Jamie nodded, “He looks OK, but it might be a good idea.” He walked over to the counter where the food was.
Ansley said, “Nothing.” She put Bentley on the couch beside her, and reached for her cell phone which she had thrown on the coffee table, and looked up the vet’s number. She walked out the patio to check on her laundry. Bentley jumped down, and walked outside behind her.
Tracy shook his head, “Dude, you just saved my dog. Nothing.”
The guys had pulled all the food out, and were eating when Ansley came back, with Bentley shadowing her. “I am going to take him over to the vet’s clinic after you guys leave. They think what you said was right, nephew, but Dr. Bryan said he still wanted to check him out.” She poked Jamie's shoulder.
“It is a good idea.” Jamie said, scarfing down his pancakes. Ansley walked over to her husband, who was eating his eggs, and rubbed his shoulder. He smiled.
“You know what we were talking about last night, about feeling powerless about the virus and everything?” Ansley asked Tracy as she sat down on her stool.
He looked at her, “Yeah?”
“What just happened … I didn’t know what to do. I felt sick to my stomach.” Ansley said.
“Yeah, I was feeling the same way. Crazy feelings.” Tracy touched his arm. "It was like my arms were tied to my body. I couldn't move."
Ansley nodded, "That is feeling powerless, don't you think? Sometimes, when I look at our patients ... the ones who the virus has really attacked, and we are just keeping them comfortable ... what just happened with Bentley kind of set those emotions rolling.”
Tracy shook his head, “That was pretty serious because of our affection for this dog … but this thing with the virus, it is like we are fighting an invisible being.”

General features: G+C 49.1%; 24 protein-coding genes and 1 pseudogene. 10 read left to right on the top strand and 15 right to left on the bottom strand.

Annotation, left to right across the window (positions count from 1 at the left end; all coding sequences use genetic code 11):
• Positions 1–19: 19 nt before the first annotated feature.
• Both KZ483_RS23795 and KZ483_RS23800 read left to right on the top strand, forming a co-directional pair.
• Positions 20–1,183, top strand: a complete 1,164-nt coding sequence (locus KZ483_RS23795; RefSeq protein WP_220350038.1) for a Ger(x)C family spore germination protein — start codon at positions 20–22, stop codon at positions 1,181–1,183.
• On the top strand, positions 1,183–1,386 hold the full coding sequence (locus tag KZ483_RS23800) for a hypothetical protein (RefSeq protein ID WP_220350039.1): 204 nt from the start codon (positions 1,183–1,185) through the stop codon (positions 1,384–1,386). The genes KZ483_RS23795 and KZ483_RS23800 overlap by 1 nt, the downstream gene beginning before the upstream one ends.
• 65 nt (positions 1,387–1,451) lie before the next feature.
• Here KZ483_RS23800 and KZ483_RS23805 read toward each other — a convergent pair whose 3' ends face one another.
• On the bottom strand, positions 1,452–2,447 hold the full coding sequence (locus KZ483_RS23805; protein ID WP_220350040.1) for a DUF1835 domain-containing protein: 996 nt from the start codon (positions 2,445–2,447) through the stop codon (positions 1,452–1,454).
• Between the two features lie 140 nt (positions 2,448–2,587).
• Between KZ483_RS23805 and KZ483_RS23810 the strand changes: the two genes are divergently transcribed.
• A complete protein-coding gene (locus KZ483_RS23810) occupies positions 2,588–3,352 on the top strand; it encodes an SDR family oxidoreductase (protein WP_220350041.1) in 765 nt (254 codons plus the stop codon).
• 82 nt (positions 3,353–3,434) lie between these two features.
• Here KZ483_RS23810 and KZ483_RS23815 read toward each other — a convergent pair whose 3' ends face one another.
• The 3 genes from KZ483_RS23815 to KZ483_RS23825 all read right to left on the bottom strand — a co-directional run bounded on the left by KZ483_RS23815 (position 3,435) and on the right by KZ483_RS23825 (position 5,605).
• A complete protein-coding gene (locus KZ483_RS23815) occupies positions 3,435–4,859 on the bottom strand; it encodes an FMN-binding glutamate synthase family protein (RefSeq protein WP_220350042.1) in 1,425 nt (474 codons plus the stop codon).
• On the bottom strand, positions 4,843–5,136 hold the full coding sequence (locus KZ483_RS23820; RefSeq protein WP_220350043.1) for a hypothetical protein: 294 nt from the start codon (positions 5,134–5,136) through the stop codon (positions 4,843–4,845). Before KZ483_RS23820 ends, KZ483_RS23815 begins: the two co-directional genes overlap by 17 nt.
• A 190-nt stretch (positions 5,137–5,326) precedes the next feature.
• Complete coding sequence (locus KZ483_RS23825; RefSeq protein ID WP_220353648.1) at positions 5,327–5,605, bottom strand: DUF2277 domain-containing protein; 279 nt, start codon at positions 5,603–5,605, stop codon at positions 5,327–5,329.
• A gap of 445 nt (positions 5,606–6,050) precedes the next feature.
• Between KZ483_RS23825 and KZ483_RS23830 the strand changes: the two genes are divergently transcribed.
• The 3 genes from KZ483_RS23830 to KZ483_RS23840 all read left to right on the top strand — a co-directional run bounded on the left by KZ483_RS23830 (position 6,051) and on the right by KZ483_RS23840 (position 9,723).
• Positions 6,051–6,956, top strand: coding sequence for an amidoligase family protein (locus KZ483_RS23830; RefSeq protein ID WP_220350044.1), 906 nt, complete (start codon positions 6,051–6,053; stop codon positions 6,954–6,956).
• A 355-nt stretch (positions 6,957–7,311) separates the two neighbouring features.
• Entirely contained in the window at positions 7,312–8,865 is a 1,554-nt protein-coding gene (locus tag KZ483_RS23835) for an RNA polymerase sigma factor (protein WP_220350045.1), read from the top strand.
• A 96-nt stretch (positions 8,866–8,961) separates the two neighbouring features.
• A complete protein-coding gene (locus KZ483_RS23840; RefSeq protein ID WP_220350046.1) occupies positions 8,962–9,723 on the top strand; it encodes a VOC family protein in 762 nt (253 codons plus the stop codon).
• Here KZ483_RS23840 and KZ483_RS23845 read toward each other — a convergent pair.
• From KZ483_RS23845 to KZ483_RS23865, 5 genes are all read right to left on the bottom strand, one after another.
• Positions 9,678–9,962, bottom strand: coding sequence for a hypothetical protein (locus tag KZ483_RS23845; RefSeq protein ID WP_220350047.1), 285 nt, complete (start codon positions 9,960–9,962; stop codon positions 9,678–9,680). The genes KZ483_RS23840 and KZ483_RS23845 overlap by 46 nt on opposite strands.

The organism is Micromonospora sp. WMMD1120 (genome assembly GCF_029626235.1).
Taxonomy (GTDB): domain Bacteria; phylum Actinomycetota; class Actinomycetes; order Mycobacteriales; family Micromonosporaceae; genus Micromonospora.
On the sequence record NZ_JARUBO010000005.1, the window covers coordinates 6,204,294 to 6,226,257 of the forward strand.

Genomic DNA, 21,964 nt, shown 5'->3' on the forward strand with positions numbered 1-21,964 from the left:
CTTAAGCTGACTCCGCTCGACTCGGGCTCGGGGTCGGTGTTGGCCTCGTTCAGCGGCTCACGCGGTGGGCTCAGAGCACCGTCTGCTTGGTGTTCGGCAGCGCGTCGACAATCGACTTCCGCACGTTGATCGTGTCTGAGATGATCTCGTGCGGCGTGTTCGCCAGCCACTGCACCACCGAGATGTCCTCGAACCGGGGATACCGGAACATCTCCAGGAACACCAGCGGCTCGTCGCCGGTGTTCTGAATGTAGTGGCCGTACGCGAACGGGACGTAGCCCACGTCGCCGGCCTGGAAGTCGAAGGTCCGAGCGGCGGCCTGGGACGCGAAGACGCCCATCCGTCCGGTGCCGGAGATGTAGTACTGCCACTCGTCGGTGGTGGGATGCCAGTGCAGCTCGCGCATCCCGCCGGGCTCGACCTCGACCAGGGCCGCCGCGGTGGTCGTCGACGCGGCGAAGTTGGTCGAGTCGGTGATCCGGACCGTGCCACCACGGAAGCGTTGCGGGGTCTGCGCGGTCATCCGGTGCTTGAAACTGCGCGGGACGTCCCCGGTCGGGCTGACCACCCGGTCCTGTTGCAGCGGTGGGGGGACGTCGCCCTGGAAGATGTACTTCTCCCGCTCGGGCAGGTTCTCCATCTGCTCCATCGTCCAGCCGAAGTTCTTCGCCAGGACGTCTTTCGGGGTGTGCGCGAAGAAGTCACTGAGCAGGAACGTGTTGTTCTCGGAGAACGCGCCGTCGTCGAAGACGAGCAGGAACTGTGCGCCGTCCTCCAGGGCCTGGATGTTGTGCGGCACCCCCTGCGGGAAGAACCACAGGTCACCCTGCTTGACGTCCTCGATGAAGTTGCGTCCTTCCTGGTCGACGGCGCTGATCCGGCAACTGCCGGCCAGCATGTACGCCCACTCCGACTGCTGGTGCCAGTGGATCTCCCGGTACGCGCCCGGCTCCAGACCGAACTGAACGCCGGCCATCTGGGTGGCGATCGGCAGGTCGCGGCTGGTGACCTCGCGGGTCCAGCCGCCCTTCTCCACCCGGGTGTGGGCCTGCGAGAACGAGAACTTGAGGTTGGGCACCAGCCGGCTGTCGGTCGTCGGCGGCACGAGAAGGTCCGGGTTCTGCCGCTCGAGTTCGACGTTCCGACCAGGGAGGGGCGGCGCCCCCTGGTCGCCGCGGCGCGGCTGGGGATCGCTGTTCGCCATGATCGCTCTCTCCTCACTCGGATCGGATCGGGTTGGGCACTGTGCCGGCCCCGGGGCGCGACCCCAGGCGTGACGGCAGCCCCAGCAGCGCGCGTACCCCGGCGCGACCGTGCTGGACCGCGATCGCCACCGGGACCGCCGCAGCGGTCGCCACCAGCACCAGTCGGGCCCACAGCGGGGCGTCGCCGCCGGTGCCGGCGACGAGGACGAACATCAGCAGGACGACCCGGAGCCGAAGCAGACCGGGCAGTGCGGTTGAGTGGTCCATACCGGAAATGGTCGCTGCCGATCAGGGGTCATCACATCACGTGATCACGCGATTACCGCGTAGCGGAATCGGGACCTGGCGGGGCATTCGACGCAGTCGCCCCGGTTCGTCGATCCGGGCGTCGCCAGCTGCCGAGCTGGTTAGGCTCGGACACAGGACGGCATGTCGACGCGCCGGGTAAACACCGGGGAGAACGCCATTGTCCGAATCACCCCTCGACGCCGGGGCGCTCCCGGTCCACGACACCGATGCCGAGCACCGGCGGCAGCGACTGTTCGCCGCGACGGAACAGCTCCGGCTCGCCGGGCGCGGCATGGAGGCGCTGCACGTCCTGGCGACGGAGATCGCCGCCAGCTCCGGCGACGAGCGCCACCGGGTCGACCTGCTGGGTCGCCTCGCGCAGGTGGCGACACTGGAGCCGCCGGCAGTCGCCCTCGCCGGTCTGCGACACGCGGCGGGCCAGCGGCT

“We are sort of,” Jamie interjected.
Ansley reached down, and picked up Bentley. She looked at him, and then back at her husband, then nephew. “All those movies with Superman, Batman, Captain America, the Black Panther … I get them now … not just because of what happened with Bentley, but because of what we do everyday. I am not saying we are superheroes by any means ... I just.”
Tracy nodded, “Yeah … I get what you are trying to say, baby. A lot of times, they never knew what they were fighting or how to stop until some pivotal moment.”
“And then, WHAM, BANG, and our heroes would win,” Jamie said. “You know what Grandpa Gilmore would say?” He looked at his aunt. Grandpa Gilmore was her grandfather, and Jamie’s great grandfather, and a Southern Baptist preacher.
Ansley ate a bite of pancake, and laughed, as Bentley settled in her lap. “This ain’t no superhero movie, folks … Batman, Robin and Spiderman may have some powers that make them special … but God, God has got the real super power … He knows what is going on … He will fix this... He gives the powers.”
Tracy laughed. “Your Grandpa Gilmore was right on. God is doing something with this virus … We have to believe that.”
“Even when we feel powerless, we gotta know that God is already on it,” Jamie said, taking a sip of his orange juice.
Just then, both Tracy’s and Jamie’s work phones went off – an emergency alarm.
Tracey took a bit of his egg, petted Bentley, kissed his wife’s forehead, “Text me when you get back from the vet.”
Ansley nodded. Jamie walked by holding his bag, and gave his aunt a high five, and poked Bentley gently on his back. “Be good.”
After the door shut, Ansley looked at Bentley, “Well, this may not be a superhero movie, but those two make good heroes, don't you think?"
Bentley let out a bark.